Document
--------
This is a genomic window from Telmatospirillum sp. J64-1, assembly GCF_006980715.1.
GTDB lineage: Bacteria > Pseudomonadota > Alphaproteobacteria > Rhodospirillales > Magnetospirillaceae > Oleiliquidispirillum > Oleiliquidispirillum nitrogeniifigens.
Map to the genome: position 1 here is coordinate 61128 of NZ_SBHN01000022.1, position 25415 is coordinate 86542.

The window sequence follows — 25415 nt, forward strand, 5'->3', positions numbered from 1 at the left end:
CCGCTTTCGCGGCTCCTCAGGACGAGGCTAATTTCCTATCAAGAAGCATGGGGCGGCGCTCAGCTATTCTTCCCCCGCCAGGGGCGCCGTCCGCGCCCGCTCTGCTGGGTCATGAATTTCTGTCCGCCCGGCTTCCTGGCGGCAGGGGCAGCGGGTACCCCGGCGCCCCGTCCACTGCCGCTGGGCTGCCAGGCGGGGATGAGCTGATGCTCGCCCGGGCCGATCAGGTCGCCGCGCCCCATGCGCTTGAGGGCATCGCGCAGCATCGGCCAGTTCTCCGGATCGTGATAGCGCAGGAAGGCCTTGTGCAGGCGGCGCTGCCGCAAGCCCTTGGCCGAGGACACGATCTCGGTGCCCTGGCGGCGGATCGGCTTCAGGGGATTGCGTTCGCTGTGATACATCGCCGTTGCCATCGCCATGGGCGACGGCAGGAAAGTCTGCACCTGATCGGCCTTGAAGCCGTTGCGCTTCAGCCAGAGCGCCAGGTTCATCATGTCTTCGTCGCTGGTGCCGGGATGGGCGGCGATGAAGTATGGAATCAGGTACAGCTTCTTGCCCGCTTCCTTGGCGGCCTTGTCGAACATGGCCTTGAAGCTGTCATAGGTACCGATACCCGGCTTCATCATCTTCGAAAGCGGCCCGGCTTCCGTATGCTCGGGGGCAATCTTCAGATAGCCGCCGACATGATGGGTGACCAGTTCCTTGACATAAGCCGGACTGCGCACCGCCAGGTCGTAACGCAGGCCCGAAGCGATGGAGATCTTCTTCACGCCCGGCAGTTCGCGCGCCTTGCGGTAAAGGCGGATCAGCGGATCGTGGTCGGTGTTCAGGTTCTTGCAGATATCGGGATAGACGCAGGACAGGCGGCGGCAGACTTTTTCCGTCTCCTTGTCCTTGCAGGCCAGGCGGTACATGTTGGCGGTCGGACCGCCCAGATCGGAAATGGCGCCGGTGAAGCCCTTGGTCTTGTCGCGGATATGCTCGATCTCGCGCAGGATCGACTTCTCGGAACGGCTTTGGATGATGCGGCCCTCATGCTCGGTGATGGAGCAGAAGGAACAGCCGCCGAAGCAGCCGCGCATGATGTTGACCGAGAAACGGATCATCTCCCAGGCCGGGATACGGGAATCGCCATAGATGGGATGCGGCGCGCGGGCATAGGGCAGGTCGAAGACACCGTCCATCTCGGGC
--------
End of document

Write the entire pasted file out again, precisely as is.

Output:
This is a genomic window from Telmatospirillum sp. J64-1, assembly GCF_006980715.1.
GTDB lineage: Bacteria > Pseudomonadota > Alphaproteobacteria > Rhodospirillales > Magnetospirillaceae > Oleiliquidispirillum > Oleiliquidispirillum nitrogeniifigens.
Map to the genome: position 1 here is coordinate 61128 of NZ_SBHN01000022.1, position 25415 is coordinate 86542.

The window sequence follows — 25415 nt, forward strand, 5'->3', positions numbered from 1 at the left end:
CCGCTTTCGCGGCTCCTCAGGACGAGGCTAATTTCCTATCAAGAAGCATGGGGCGGCGCTCAGCTATTCTTCCCCCGCCAGGGGCGCCGTCCGCGCCCGCTCTGCTGGGTCATGAATTTCTGTCCGCCCGGCTTCCTGGCGGCAGGGGCAGCGGGTACCCCGGCGCCCCGTCCACTGCCGCTGGGCTGCCAGGCGGGGATGAGCTGATGCTCGCCCGGGCCGATCAGGTCGCCGCGCCCCATGCGCTTGAGGGCATCGCGCAGCATCGGCCAGTTCTCCGGATCGTGATAGCGCAGGAAGGCCTTGTGCAGGCGGCGCTGCCGCAAGCCCTTGGCCGAGGACACGATCTCGGTGCCCTGGCGGCGGATCGGCTTCAGGGGATTGCGTTCGCTGTGATACATCGCCGTTGCCATCGCCATGGGCGACGGCAGGAAAGTCTGCACCTGATCGGCCTTGAAGCCGTTGCGCTTCAGCCAGAGCGCCAGGTTCATCATGTCTTCGTCGCTGGTGCCGGGATGGGCGGCGATGAAGTATGGAATCAGGTACAGCTTCTTGCCCGCTTCCTTGGCGGCCTTGTCGAACATGGCCTTGAAGCTGTCATAGGTACCGATACCCGGCTTCATCATCTTCGAAAGCGGCCCGGCTTCCGTATGCTCGGGGGCAATCTTCAGATAGCCGCCGACATGATGGGTGACCAGTTCCTTGACATAAGCCGGACTGCGCACCGCCAGGTCGTAACGCAGGCCCGAAGCGATGGAGATCTTCTTCACGCCCGGCAGTTCGCGCGCCTTGCGGTAAAGGCGGATCAGCGGATCGTGGTCGGTGTTCAGGTTCTTGCAGATATCGGGATAGACGCAGGACAGGCGGCGGCAGACTTTTTCCGTCTCCTTGTCCTTGCAGGCCAGGCGGTACATGTTGGCGGTCGGACCGCCCAGATCGGAAATGGCGCCGGTGAAGCCCTTGGTCTTGTCGCGGATATGCTCGATCTCGCGCAGGATCGACTTCTCGGAACGGCTTTGGATGATGCGGCCCTCATGCTCGGTGATGGAGCAGAAGGAACAGCCGCCGAAGCAGCCGCGCATGATGTTGACCGAGAAACGGATCATCTCCCAGGCCGGGATACGGGAATCGCCATAGATGGGATGCGGCGCGCGGGCATAGGGCAGGTCGAAGACACCGTCCATCTCGGGC